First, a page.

Caged animal farming must end in EU, European Commission says

BRUSSELS, June 30 (Reuters) - The European Commission said on Wednesday it would propose legislation to phase out caged farming of animals, after a citizens' petition calling for the ban gathered more than one million signatures.

The Commission said it would propose legislation in 2023 to phase out and eventually ban caged farming for all animals covered by the citizens' proposal, possibly by 2027.

That includes rabbits, young hens, quails, ducks and geese. Laying hens, sows and calves are already covered by EU rules on the use of cages, although laying hens can be kept in "furnished" cages that provide more space than tightly packed battery cages.

Register now for FREE unlimited access to

The European Parliament and the EU's 27 governments must agree and countries would be responsible for enforcing the rules.

"Animals are sentient beings and we have a moral, societal responsibility to ensure that on-farm conditions for animals reflect this," EU health commissioner Stella Kyriakides said in a statement.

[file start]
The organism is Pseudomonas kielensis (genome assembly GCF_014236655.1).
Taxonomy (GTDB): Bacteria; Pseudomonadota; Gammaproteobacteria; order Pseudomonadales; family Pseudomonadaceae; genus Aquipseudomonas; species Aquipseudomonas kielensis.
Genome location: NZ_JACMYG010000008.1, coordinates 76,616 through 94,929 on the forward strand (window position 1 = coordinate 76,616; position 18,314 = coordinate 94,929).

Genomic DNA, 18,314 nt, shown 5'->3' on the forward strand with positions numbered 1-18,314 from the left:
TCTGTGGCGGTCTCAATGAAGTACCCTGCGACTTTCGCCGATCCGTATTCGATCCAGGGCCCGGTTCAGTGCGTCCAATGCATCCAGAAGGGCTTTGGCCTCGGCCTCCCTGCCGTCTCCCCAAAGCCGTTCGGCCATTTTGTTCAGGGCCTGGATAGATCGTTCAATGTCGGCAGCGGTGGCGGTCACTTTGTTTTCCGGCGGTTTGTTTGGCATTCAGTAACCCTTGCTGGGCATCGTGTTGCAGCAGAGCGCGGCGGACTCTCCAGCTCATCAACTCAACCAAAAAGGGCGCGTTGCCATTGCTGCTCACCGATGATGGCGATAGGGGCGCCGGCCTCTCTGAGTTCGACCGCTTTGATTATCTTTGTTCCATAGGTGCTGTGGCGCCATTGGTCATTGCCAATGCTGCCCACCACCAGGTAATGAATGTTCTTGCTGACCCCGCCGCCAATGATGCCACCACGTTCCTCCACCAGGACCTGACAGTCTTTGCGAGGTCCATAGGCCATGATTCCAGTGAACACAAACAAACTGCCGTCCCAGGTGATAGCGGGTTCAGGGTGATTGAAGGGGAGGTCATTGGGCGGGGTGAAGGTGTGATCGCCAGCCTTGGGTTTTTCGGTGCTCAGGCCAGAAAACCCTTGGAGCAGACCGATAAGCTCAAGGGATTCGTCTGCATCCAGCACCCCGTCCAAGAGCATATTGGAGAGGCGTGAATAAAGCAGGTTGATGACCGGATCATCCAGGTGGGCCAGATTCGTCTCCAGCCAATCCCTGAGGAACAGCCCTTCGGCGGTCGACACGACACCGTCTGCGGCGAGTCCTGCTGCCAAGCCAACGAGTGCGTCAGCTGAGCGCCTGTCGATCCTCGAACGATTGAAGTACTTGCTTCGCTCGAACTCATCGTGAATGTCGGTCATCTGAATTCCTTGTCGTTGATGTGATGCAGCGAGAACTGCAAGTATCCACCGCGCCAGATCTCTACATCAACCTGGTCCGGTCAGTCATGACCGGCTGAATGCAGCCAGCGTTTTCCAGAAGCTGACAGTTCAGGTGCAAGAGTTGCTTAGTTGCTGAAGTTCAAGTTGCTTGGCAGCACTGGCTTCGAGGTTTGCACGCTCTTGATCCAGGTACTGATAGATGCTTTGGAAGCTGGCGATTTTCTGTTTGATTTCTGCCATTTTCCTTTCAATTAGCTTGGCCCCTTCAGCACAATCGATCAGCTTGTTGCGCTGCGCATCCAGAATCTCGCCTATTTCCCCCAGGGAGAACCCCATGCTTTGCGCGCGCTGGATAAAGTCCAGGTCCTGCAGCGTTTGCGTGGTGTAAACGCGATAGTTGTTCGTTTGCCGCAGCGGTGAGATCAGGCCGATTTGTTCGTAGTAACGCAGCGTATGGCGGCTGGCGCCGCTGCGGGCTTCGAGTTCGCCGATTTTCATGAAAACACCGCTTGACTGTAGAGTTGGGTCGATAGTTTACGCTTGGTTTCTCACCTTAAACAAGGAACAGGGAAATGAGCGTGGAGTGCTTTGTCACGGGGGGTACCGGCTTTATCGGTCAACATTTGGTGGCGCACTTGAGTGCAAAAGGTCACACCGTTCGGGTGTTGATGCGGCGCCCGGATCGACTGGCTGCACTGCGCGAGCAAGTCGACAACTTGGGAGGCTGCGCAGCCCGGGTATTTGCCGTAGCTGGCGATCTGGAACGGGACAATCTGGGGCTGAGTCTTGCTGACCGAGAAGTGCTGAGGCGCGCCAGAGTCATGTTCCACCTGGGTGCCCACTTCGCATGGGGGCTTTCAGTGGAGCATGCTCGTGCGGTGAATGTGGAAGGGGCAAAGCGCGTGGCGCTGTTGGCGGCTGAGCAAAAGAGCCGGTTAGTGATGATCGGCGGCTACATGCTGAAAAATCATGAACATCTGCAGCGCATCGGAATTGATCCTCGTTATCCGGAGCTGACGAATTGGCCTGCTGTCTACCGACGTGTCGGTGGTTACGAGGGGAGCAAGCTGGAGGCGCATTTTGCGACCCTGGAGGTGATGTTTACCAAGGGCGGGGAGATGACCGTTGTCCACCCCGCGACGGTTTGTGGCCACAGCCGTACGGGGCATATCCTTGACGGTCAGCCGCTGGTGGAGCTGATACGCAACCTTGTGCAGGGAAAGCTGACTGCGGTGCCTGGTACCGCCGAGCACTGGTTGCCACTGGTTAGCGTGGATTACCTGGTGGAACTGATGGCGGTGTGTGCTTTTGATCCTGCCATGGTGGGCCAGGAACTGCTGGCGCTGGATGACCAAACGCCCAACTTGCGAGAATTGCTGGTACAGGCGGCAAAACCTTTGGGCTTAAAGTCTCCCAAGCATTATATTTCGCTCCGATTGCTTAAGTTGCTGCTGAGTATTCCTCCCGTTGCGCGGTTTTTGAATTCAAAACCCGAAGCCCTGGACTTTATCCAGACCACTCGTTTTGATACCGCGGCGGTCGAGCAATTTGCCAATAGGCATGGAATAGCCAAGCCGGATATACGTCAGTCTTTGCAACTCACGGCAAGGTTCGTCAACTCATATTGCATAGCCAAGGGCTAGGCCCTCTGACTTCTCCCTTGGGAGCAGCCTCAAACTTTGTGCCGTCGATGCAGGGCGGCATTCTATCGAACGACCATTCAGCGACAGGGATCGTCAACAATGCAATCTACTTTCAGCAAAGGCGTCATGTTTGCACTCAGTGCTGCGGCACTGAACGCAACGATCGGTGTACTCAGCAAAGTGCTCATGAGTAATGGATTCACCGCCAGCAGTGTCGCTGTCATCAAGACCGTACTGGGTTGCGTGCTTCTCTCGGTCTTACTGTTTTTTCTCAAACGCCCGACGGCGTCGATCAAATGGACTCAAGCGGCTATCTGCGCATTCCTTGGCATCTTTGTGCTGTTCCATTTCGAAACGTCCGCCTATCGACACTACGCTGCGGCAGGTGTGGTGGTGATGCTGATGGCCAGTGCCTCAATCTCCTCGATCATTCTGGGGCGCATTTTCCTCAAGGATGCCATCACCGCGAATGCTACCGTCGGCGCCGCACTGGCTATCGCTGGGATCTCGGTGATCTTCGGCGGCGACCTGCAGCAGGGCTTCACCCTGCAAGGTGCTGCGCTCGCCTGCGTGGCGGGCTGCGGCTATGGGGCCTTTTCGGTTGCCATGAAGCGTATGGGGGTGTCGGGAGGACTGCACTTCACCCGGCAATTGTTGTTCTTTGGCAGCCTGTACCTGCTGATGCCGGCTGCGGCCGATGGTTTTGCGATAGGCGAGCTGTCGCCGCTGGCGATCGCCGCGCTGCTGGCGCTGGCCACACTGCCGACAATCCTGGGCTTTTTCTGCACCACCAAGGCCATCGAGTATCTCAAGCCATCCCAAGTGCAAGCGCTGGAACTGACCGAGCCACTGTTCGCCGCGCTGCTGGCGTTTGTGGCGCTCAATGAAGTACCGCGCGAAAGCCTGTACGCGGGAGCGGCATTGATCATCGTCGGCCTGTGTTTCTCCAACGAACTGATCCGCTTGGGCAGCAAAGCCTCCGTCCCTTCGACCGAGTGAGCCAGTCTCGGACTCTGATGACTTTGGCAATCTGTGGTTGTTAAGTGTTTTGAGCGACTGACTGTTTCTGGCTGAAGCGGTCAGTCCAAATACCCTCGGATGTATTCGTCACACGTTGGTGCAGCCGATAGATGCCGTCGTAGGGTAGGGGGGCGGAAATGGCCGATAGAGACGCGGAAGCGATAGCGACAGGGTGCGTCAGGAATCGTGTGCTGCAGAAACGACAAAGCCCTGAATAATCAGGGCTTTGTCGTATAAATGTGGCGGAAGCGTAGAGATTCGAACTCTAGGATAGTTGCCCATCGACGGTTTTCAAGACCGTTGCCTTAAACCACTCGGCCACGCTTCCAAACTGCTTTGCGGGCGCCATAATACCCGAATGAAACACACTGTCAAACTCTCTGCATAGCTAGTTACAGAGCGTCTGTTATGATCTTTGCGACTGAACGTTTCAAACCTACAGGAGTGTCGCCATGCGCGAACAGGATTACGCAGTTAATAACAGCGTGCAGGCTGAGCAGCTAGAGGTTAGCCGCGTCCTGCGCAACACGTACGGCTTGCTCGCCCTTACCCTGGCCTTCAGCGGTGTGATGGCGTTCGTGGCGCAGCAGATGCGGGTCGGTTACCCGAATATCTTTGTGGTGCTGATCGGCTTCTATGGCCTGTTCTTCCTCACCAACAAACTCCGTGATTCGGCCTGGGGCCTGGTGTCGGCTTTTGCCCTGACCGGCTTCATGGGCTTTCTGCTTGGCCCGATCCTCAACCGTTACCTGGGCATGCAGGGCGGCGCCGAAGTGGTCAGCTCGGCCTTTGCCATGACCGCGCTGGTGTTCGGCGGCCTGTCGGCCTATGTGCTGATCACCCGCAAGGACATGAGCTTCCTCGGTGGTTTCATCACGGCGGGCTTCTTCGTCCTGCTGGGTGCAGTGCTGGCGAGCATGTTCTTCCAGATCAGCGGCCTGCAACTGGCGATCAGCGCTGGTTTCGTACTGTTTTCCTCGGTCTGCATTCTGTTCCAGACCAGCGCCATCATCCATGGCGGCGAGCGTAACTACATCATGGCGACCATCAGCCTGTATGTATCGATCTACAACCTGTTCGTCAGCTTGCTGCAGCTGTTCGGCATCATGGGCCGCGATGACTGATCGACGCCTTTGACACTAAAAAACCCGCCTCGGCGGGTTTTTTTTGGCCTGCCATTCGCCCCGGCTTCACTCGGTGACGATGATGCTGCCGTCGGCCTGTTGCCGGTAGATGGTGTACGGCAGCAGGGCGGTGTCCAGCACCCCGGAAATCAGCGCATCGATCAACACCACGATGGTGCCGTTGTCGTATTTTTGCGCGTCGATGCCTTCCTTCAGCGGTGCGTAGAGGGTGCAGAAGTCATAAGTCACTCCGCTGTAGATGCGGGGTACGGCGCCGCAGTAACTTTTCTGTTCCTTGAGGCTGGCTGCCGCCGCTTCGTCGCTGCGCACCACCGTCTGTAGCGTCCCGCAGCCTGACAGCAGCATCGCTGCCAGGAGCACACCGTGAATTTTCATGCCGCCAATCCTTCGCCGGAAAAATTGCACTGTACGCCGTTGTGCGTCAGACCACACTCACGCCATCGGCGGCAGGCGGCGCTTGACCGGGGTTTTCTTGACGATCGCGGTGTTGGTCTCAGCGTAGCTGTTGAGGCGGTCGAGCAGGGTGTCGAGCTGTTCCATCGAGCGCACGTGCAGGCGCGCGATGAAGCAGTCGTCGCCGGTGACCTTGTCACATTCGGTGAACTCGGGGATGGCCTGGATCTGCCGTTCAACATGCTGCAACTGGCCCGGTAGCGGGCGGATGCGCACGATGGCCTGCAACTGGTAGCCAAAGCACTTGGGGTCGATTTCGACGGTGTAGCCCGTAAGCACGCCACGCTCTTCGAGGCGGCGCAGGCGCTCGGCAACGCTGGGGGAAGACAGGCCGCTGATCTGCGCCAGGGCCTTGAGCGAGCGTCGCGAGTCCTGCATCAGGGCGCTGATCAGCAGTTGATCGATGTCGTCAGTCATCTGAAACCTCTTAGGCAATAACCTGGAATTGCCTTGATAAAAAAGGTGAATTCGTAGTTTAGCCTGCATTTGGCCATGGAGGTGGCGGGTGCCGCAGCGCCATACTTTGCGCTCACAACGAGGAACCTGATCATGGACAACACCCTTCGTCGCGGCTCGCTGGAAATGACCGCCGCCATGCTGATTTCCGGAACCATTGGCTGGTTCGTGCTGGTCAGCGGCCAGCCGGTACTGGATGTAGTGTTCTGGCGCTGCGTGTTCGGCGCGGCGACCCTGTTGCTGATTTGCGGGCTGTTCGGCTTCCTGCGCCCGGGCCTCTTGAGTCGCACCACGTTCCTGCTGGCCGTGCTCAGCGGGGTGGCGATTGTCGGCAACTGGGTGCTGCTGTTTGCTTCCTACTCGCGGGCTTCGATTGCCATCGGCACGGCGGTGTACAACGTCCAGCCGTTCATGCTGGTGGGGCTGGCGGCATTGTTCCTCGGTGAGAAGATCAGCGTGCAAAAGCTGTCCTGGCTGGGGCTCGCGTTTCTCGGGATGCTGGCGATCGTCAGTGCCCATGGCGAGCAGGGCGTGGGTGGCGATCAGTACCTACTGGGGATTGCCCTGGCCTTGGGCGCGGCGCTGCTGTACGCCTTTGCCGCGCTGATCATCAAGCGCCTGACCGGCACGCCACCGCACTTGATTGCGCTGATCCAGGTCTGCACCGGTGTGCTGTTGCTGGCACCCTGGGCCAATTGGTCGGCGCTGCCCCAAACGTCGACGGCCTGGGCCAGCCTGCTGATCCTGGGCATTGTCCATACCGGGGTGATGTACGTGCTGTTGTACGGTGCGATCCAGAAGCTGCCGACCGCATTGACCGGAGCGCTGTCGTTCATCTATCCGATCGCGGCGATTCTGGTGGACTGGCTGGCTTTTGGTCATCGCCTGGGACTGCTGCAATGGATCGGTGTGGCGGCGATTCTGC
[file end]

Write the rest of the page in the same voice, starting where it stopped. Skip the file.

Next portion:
European Union commissioner for Health, Stella Kyriakides, gives a news statement on vaccine deliveries at the EU headquarters, in Brussels, Belgium January 25, 2021. John Thys/Pool via REUTERS

EU animal welfare standards are among the world's highest, although more than 90% of the EU's farmed rabbits are housed in cages, and in 2019 half of laying hens were kept in cages.

"It feels like one of these moments in history when the tide is turning. The animal advocacy movement succeeded in rattling the cage and planting the seeds of a new era," said Olga Kikou, head of campaign group Compassion in World Farming EU, and one of the citizens leading the petition.

The European Parliament has also said it supports a ban, and raised concerns about conditions in farming where animals lack the space to stand fully or turn around. read more

Farmers will be able to receive EU subsidies to help them upgrade to new animal farming systems, the Commission said. EU countries can also apply for money from the bloc's 800 billion euro ($951 billion) COVID-19 recovery fund to help with the transition.

Brussels is also planning a broader update of the EU's laws on animal welfare.

($1 = 0.8412 euros)

Register now for FREE unlimited access to
Reporting by Kate Abnett Editing by Mark Potter

Our Standards: The Thomson Reuters Trust Principles.